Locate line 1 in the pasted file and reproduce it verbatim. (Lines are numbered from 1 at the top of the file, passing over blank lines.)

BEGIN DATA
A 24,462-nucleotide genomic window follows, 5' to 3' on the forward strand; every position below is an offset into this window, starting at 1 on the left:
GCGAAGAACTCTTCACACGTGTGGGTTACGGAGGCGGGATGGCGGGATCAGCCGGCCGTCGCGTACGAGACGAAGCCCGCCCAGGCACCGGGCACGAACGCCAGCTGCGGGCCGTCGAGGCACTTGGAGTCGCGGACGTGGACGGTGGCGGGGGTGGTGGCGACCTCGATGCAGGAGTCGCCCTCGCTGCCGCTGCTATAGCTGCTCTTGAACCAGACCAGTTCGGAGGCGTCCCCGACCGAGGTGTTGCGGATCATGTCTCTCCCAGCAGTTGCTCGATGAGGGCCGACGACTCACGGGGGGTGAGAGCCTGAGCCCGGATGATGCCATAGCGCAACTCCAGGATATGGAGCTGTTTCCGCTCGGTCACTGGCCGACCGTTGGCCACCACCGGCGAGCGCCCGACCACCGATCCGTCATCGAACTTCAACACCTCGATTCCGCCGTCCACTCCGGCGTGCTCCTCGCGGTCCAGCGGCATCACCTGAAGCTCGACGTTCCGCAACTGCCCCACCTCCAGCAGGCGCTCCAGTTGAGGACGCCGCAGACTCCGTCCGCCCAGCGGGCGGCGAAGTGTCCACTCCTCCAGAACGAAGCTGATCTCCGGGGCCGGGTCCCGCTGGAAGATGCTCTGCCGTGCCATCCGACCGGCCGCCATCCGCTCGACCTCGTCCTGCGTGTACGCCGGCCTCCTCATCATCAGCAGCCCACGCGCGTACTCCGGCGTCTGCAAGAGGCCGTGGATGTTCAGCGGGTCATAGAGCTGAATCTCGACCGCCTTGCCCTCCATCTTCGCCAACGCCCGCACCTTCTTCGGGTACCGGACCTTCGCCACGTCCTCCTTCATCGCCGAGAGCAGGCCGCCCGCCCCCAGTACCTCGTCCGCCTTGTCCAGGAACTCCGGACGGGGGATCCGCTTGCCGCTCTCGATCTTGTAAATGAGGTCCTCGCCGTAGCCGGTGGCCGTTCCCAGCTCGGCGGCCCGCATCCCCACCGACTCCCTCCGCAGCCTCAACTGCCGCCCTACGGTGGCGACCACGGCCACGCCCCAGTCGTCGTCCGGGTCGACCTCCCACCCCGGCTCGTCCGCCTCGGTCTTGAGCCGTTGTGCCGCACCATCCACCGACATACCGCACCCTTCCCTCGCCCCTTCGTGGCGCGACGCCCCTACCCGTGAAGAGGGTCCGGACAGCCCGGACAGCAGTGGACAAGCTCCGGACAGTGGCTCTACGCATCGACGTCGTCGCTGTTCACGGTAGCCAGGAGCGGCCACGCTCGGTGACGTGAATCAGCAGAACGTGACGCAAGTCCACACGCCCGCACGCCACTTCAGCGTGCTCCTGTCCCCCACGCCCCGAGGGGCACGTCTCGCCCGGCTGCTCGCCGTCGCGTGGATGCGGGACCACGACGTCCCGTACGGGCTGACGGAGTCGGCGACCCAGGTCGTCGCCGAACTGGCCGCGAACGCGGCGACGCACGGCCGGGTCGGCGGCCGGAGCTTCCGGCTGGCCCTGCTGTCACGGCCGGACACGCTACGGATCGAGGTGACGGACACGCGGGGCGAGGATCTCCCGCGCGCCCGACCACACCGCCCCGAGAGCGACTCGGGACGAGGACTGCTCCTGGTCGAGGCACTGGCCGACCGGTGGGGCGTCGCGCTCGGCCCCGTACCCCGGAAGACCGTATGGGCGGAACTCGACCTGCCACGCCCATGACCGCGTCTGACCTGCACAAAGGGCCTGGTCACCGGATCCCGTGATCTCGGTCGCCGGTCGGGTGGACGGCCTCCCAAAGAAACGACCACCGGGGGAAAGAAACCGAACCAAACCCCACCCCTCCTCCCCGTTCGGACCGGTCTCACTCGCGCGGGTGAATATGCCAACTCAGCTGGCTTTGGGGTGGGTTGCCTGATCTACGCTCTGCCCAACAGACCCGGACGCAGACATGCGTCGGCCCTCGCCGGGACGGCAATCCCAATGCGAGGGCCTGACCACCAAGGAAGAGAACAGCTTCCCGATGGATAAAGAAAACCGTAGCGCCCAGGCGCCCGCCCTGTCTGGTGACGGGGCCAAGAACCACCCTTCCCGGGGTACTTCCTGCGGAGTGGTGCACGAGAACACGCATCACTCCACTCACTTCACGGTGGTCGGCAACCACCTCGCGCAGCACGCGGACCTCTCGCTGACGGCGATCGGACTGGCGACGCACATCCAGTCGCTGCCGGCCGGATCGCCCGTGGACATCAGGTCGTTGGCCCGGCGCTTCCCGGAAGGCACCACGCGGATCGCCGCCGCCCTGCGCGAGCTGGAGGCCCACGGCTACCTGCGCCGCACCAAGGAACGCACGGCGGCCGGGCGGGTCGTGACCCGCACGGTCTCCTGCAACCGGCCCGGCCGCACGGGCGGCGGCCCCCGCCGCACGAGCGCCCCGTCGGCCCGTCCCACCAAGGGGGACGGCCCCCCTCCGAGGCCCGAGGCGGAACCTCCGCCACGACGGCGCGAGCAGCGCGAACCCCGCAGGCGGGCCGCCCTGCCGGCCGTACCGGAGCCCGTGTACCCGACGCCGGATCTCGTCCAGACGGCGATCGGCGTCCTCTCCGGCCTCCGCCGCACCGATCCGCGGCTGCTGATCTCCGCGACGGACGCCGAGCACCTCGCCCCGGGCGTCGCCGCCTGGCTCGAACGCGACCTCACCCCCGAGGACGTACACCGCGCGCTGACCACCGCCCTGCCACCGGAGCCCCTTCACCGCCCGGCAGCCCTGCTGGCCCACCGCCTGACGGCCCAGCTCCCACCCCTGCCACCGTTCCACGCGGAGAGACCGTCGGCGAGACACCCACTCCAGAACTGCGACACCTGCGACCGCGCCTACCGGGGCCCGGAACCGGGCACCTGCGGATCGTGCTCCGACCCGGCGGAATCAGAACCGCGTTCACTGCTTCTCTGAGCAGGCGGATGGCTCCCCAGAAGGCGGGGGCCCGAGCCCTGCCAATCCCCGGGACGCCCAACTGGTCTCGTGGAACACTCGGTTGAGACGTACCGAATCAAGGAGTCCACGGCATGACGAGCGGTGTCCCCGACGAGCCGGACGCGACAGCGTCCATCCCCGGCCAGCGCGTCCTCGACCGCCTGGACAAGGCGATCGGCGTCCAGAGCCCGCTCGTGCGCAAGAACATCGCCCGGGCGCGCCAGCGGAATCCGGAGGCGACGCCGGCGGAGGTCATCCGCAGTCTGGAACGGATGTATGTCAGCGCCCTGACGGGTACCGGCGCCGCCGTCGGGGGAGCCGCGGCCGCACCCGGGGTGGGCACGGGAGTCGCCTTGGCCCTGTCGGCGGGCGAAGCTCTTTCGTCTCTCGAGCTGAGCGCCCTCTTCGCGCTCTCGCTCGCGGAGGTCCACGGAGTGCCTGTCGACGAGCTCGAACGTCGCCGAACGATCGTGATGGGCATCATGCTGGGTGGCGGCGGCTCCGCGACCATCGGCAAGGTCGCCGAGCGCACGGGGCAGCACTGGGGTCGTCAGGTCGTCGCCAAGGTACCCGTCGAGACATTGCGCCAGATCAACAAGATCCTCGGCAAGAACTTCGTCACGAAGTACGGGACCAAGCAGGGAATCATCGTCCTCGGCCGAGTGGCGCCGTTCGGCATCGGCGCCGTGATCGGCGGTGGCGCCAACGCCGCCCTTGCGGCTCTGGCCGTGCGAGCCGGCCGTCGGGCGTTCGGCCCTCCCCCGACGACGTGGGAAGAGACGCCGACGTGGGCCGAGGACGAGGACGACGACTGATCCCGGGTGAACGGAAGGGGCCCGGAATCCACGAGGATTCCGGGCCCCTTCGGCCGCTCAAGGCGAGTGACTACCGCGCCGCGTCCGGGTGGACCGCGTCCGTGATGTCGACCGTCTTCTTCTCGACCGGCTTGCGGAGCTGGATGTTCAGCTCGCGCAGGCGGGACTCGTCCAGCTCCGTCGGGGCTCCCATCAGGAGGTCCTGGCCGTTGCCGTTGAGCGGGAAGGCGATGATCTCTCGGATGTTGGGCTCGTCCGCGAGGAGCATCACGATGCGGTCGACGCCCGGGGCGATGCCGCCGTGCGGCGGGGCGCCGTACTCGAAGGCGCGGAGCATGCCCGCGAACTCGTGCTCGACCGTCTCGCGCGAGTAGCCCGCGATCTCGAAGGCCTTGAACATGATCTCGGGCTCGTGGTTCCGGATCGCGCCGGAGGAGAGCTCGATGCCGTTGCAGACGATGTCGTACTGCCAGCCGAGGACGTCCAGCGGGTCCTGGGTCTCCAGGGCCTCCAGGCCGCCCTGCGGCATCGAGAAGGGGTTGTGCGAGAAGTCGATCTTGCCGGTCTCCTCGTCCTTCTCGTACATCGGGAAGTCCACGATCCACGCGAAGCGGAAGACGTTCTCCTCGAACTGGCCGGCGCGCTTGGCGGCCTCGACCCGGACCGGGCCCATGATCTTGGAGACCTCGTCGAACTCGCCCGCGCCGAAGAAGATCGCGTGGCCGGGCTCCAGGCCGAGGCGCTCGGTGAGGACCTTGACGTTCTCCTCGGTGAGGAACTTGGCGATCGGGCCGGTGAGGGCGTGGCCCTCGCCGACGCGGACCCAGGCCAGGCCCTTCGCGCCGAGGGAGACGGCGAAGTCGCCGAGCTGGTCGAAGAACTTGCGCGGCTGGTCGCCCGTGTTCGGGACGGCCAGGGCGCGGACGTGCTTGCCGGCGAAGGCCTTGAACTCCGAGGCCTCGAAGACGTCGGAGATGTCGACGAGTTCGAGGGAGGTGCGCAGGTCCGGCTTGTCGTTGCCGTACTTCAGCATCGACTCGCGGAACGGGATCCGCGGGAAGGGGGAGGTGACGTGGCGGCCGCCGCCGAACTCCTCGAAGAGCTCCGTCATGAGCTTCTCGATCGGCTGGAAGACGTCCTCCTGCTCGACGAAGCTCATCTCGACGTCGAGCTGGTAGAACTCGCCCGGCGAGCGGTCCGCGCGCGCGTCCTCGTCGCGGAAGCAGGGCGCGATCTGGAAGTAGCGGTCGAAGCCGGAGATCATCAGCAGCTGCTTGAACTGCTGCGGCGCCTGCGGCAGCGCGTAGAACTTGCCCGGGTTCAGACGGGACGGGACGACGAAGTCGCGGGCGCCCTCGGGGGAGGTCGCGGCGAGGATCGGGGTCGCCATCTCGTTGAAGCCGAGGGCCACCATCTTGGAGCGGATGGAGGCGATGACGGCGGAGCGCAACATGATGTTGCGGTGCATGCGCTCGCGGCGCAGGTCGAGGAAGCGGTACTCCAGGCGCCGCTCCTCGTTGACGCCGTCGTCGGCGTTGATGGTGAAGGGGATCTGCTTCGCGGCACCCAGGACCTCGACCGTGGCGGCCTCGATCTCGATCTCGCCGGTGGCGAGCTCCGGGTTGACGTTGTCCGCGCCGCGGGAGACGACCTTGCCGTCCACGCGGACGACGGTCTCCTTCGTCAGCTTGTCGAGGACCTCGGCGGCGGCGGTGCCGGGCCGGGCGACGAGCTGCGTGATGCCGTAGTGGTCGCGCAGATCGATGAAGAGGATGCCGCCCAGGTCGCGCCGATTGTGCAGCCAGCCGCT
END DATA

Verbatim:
A 24,462-nucleotide genomic window follows, 5' to 3' on the forward strand; every position below is an offset into this window, starting at 1 on the left: